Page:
A psychologically troubled novelty supplier is nudged towards a romance with an English woman, all the while being extorted by a phone-sex line run by a crooked mattress salesman, and purchasing stunning amounts of pudding.
Paul Thomas Anderson
Philip Seymour Hoffman
When their relationship turns sour, a couple undergoes a procedure to have each other erased from their memories. But it is only through the process of loss that they discover what they had to begin with.
Theater director Caden Cotard is mounting a new play. Fresh off of a successful production of Death of a Salesman, he has traded in the suburban blue-hairs and regional theater of Schenectady for the cultured audiences and bright footlights of Broadway. Armed with a MacArthur grant and determined to create a piece of brutal realism and honesty, something into which he can put his whole self, he gathers an ensemble cast into a warehouse in Manhattan's theater district. He directs them in a celebration of the mundane, instructing each to live out their constructed lives in a small mock-up of the city outside. As the city inside the warehouse grows, Caden's own life veers wildly off the tracks. The shadow of his ex-wife Adele, a celebrated painter who left him years ago for Germany's art scene, sneers at him from every corner. Somewhere in Berlin, his daughter Olive is growing up under the questionable guidance of Adele's friend, Maria. He's helplessly driving his marriage to actress ... Written by
Philip Seymour Hoffman's character is directing Death of a Salesman in the movie. A play which he later starred in on Broadway in 2012. See more »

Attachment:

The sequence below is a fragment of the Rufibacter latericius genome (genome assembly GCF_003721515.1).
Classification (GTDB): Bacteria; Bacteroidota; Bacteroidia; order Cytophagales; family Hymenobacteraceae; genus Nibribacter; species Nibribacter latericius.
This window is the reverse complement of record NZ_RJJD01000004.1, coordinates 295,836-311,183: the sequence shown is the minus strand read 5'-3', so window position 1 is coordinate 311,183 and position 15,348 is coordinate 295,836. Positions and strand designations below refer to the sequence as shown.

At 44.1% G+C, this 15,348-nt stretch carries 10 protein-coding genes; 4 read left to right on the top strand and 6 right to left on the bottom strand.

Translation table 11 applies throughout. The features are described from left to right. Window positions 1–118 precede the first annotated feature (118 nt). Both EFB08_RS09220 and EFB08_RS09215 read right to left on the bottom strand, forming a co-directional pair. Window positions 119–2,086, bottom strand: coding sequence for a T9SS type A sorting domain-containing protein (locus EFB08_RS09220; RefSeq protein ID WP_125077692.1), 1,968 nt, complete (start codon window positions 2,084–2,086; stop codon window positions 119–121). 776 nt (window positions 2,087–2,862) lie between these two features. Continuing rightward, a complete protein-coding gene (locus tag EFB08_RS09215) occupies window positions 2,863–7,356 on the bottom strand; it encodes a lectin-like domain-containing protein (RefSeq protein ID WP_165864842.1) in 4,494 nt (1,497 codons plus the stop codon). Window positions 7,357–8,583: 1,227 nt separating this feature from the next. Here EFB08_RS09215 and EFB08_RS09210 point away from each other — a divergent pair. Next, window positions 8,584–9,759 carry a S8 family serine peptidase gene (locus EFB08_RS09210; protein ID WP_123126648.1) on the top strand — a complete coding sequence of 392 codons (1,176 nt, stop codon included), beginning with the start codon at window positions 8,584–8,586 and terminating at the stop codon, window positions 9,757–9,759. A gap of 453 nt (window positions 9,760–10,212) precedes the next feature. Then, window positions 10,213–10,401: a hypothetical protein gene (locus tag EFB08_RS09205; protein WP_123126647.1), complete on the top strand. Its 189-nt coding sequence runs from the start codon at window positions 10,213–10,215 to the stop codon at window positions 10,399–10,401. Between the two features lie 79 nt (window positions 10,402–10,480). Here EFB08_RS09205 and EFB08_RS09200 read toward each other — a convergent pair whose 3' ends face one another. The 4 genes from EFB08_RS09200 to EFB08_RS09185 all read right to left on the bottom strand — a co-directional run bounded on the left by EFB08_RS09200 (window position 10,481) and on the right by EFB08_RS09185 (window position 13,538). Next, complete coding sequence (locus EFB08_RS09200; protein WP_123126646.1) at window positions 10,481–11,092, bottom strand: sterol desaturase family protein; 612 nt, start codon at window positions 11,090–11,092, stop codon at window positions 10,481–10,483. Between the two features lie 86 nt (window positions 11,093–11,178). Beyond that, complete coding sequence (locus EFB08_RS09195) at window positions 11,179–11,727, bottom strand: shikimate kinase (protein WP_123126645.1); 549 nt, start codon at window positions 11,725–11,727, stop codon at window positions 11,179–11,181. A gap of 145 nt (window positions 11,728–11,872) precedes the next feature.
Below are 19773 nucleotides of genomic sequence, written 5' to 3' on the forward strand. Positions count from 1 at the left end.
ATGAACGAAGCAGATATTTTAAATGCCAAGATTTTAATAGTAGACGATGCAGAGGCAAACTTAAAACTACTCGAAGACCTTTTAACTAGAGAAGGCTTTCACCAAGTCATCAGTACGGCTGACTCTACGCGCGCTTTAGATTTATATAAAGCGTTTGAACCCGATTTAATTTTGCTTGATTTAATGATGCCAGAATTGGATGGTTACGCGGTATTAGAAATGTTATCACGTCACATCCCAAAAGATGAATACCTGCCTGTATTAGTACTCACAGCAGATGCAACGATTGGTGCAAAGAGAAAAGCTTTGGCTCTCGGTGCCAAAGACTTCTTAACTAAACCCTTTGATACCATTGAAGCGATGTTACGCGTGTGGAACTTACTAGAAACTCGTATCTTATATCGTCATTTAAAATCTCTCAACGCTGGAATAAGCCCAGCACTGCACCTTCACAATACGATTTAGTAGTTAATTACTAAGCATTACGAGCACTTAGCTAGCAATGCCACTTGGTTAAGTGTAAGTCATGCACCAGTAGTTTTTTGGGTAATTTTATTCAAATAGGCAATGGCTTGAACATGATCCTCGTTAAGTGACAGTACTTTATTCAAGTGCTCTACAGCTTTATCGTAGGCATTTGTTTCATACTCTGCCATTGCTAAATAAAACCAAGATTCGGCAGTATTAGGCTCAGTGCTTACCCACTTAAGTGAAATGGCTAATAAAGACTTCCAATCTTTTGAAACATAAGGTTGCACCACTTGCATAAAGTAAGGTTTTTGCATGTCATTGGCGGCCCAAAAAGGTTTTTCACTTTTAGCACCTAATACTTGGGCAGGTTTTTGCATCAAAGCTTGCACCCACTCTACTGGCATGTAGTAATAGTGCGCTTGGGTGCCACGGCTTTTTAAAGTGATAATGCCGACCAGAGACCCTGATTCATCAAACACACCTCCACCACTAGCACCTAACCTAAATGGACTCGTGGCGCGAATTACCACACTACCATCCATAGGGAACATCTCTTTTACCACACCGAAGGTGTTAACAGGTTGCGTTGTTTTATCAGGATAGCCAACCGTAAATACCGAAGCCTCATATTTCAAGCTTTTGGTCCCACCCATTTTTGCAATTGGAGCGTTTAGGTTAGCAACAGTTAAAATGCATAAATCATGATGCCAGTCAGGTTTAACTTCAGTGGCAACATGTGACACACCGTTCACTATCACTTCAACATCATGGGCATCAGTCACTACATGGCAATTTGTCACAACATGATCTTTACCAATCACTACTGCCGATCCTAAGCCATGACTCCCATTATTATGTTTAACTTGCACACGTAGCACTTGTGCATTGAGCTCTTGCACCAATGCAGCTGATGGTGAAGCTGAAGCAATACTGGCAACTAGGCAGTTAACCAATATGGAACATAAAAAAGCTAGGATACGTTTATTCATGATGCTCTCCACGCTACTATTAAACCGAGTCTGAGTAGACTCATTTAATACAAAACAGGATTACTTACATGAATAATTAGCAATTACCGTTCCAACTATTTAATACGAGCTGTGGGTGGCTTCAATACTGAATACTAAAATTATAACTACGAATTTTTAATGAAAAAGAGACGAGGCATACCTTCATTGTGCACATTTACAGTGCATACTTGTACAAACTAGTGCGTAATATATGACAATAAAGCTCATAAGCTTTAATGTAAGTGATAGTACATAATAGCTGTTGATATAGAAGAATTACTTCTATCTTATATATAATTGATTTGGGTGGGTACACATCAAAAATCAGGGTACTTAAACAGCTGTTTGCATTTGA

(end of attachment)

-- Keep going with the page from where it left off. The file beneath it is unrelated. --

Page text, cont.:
In the scene where Caden is talking to Hazel directly after having talked to the doctor after his seizure, there is a dog in a box behind Hazel in her box office. Upon cutting to Caden, and then cutting back, the dog is gone. This is the remnants of the character "Squishy", from the original draft of the script. The almost-dead dog was found by Hazel after driving home from the premiere. She was saddened by Caden denying her, and she finds the dog, run over and bloody on the side of the road. She decides to keep it. This is the only scene where he is present, and his presence is not explained. See more »
Everything is more complicated than you think. You only see a tenth of what is true. There are a million little strings attached to every choice you make; you can destroy your life every time you choose. But maybe you won't know for twenty years. And you may never ever trace it to its source. And you only get one chance to play it out. Just try and figure out your own divorce. And they say there is no fate, but there is: it's what you create. And even though the world goes on for eons and eons,...
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to call it a disappointment might almost be a compliment, but I dare you to see it
Note: This works MUCH better on a repeat viewing, practically a masterpiece, and one of the perfectly sad comedies ever made... though the last ten minutes is a slog (perhaps intentionally, as it's near the end of the tunnel... but it's still unbearable).
Over the course of my teenage years I've seen Being John Malkovich through Eternal Sunshine (those two the M-word, masterpieces, with Adaptation and Confessions of a Dangerous Mind near-great, and Human Nature a fun minor work), and he's always given something to chew on for the brain. He's an incredible wit, maybe too incredible, like something that could combust with the amount of ideas and ruminations and skill at defining what's important to us as people and what we want out of art. Synecdoche, New York could be seen as his life-summation of what concerns him as a writer. And to call it art is simple, because it is: it is, alongside the something like Inland Empire, the most challenging work to come out of American cinema. To say that either one is flawed may come as something as a given, but for Kaufman it's somewhat more troubling.